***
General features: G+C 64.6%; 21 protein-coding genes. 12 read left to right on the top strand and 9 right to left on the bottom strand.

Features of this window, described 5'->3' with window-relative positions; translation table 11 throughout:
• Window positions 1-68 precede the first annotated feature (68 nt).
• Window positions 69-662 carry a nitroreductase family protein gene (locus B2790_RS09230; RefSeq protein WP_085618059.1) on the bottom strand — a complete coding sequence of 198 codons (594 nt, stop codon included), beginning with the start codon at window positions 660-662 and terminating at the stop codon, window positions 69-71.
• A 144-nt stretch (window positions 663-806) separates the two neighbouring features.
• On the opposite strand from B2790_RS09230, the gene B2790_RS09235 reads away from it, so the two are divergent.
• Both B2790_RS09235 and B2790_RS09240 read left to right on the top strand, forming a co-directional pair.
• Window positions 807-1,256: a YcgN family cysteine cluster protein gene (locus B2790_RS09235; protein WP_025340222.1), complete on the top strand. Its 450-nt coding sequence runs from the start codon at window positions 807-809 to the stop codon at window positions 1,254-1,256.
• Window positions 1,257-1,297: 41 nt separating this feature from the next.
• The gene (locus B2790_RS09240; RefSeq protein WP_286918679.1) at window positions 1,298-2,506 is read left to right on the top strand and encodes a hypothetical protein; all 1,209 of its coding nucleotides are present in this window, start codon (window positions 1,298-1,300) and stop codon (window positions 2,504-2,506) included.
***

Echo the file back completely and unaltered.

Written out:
General features: G+C 64.6%; 21 protein-coding genes. 12 read left to right on the top strand and 9 right to left on the bottom strand.

Features of this window, described 5'->3' with window-relative positions; translation table 11 throughout:
• Window positions 1-68 precede the first annotated feature (68 nt).
• Window positions 69-662 carry a nitroreductase family protein gene (locus B2790_RS09230; RefSeq protein WP_085618059.1) on the bottom strand — a complete coding sequence of 198 codons (594 nt, stop codon included), beginning with the start codon at window positions 660-662 and terminating at the stop codon, window positions 69-71.
• A 144-nt stretch (window positions 663-806) separates the two neighbouring features.
• On the opposite strand from B2790_RS09230, the gene B2790_RS09235 reads away from it, so the two are divergent.
• Both B2790_RS09235 and B2790_RS09240 read left to right on the top strand, forming a co-directional pair.
• Window positions 807-1,256: a YcgN family cysteine cluster protein gene (locus B2790_RS09235; protein WP_025340222.1), complete on the top strand. Its 450-nt coding sequence runs from the start codon at window positions 807-809 to the stop codon at window positions 1,254-1,256.
• Window positions 1,257-1,297: 41 nt separating this feature from the next.
• The gene (locus B2790_RS09240; RefSeq protein WP_286918679.1) at window positions 1,298-2,506 is read left to right on the top strand and encodes a hypothetical protein; all 1,209 of its coding nucleotides are present in this window, start codon (window positions 1,298-1,300) and stop codon (window positions 2,504-2,506) included.